The hotel restaurant is fit for a king (or queen) too, being one of Marco Pierre White’s high-quality Steakhouses.
Like the rest of the hotel, the restaurant design and its menu provide subtle nods to the past but with the tastes of today’s traveller in mind.
The menu features old favourites like prawn cocktail, posh fish and chips, chicken Kiev and a sticky toffee pudding. Steak is the showstopper here, though, with cuts sourced from famous butchers Campbell Brothers, who provide meat and poultry to the royal household.
The service deserves a special mention – our waitress was on hand for whatever we needed, whenever we needed it.
For a mere £10, breakfast is probably the most filling you’ll find in Windsor. There’s a buffet of fresh pastries, cereal, juice, yoghurt, fruit and cheeses. Plus, a generous selection of hot breakfast items to order, so you can enjoy a full English or a healthier salmon and eggs.
History buffs and royal family fans (in fact everyone) should visit Windsor Castle.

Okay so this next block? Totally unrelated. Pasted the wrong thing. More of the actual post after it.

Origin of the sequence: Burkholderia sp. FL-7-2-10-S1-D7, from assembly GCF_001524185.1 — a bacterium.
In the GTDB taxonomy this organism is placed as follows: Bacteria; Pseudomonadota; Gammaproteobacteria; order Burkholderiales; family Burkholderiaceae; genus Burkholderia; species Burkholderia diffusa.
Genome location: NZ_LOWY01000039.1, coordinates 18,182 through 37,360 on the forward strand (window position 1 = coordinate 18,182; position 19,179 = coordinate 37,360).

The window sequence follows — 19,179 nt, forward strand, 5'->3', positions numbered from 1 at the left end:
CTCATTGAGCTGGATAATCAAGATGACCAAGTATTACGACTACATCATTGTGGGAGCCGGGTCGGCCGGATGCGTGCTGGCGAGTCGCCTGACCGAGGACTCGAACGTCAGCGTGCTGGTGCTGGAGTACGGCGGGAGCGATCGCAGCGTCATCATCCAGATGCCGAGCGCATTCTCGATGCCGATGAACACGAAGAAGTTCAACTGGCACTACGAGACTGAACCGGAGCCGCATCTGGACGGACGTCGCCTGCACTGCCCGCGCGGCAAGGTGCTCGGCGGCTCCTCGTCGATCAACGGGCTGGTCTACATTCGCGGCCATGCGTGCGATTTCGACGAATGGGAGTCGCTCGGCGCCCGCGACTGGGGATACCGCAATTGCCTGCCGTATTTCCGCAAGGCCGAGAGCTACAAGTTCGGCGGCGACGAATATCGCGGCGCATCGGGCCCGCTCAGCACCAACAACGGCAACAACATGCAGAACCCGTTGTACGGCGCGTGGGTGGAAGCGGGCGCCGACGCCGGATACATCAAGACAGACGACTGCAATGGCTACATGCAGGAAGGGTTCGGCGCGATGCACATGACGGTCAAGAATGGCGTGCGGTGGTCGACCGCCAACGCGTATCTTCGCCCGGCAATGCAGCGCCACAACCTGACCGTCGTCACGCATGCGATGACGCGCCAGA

It’s the world’s largest occupied castle and the Queen’s official residence where she often stays at the weekend (you can tell if she’s staying as her flag will be flying).
We spent about three hours wandering the castle and marvelling at its grounds so it’s worth blocking out a morning or afternoon for your visit. Pre-book tickets to avoid lengthy queues.
Your ticket includes a handy audio guide but if you’re in a larger group you might want to book a private tour for a VIP experience.
While you’re there, Queen Mary’s Dolls’ House is a must-see and worth the small queue. Be sure to visit the State Apartments too, which includes an impressive china museum, steel armour and antique weaponry room, plus the opportunity to admire original paintings and tapestries. There are also several regal spaces including the Grand Reception Room, and drawing and dining rooms.
Book your tickets at www.royalcollection.org.uk